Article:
I work in schools where I teach children under the age of 9. Most often, a typical lesson begins with most of them all talking to me at once. Literally. It goes like this:
Me: Good morning everyone.
Class: Goooooood mooooorning Miiiiister Caaalder.
Me: Okay, so today…
17 kids interrupting all at once: Mr Calder!!! I/my/we/our can swim/mother’s birthday/got a new puppy/went to Spur on the weekend…
Now, I know what you’re you’re thinking… that’s kids. But I’ve noticed the exact same intuitive behaviour in adults. They’ll ask you a question, you begin to answer and before you know it they’re monologging their own answer…
This whole thing has got me thinking that everyone has a LOT to say. Some of it is interesting, but much of it is actually stuff where you need to hear what is not being said… you have to read between the lines…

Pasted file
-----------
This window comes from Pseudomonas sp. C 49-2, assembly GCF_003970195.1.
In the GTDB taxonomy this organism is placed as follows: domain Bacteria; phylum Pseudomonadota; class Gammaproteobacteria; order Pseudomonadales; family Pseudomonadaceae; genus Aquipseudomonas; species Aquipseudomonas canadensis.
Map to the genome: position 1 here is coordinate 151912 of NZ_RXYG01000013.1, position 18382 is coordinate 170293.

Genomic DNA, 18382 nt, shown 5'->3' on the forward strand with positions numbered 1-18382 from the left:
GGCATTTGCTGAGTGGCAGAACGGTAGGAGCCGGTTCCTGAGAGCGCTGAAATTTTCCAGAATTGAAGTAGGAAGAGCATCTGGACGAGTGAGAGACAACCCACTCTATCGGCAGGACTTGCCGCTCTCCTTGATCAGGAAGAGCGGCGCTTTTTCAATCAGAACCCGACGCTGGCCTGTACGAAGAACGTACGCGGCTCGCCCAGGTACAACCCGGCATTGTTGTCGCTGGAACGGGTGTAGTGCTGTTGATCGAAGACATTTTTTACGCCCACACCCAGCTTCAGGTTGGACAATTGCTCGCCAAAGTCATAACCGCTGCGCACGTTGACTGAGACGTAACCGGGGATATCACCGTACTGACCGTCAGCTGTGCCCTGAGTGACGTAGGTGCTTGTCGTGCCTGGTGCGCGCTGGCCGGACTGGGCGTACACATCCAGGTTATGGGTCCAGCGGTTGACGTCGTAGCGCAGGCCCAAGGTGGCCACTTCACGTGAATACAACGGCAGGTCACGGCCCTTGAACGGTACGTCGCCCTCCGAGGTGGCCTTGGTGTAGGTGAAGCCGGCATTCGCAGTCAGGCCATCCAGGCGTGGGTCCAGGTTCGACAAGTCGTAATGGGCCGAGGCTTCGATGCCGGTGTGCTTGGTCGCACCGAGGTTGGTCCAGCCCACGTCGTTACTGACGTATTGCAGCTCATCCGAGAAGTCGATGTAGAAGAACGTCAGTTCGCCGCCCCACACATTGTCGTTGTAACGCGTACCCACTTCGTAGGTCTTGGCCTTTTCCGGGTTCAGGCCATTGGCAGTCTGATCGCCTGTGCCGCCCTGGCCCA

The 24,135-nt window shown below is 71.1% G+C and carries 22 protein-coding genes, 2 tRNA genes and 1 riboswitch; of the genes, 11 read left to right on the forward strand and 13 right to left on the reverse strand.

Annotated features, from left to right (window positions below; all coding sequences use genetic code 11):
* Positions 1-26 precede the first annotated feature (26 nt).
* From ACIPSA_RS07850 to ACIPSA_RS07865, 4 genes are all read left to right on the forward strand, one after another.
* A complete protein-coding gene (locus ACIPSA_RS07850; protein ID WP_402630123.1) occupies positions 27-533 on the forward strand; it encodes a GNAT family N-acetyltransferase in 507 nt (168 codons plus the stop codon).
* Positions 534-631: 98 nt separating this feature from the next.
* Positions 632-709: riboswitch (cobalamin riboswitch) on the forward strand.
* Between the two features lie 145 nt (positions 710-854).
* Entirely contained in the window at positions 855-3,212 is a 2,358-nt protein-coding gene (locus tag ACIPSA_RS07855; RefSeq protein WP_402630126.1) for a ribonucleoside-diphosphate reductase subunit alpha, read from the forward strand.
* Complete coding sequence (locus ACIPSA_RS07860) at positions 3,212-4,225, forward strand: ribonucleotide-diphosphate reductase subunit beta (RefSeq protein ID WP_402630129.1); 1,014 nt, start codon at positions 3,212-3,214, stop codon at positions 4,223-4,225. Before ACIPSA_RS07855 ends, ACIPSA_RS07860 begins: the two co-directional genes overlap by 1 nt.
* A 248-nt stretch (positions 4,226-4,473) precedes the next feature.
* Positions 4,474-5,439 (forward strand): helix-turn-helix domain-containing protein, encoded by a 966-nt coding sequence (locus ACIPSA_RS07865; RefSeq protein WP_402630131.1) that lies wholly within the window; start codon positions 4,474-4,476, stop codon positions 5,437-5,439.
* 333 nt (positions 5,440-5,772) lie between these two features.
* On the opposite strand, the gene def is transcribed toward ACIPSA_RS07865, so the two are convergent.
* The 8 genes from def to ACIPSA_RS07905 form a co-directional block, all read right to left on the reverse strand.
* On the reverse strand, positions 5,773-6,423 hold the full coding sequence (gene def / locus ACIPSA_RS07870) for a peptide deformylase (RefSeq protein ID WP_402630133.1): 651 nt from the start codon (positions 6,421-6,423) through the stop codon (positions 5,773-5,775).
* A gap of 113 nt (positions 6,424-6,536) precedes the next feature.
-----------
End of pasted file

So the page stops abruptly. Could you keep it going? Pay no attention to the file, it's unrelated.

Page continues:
Nowadays, I find myself really needing wisdom on how to live. From the mundane through to the complex. So my question is: who’s advice should you be listening to? When everyone and the yapping Yorkie have an opinion, how do you weed out the nonsense from the gold?
I like what Erica Jong says: “Advice is what we ask for when we already know the answer but wish we didn’t.”
Let’s face it, there’s a lot of people out there and they all have a lot to say about stuff. How does one discern which is good and which is bad? How do you figure out the helpful from the destructive?
Well, here’s a list of things I find helpful:
- Do they have your best interests at heart?
- Do they have similar values to you? If they think money is the most important thing in the world and you don’t (or vice versa) then their advice might not be right for you.
- Do they understand you and your situation?
- Are they biased about your situation for any reason? (For example, did they make a mistake in a similar situation which is still haunting them?)
- Has their advice been helpful in the past?
- Give yourself some time to let the advice sink in. Get some distance. If you feel defensive or annoyed, you’ll be able to be more objective after these feelings have faded a little bit. See how the advice looks in the cold light of day.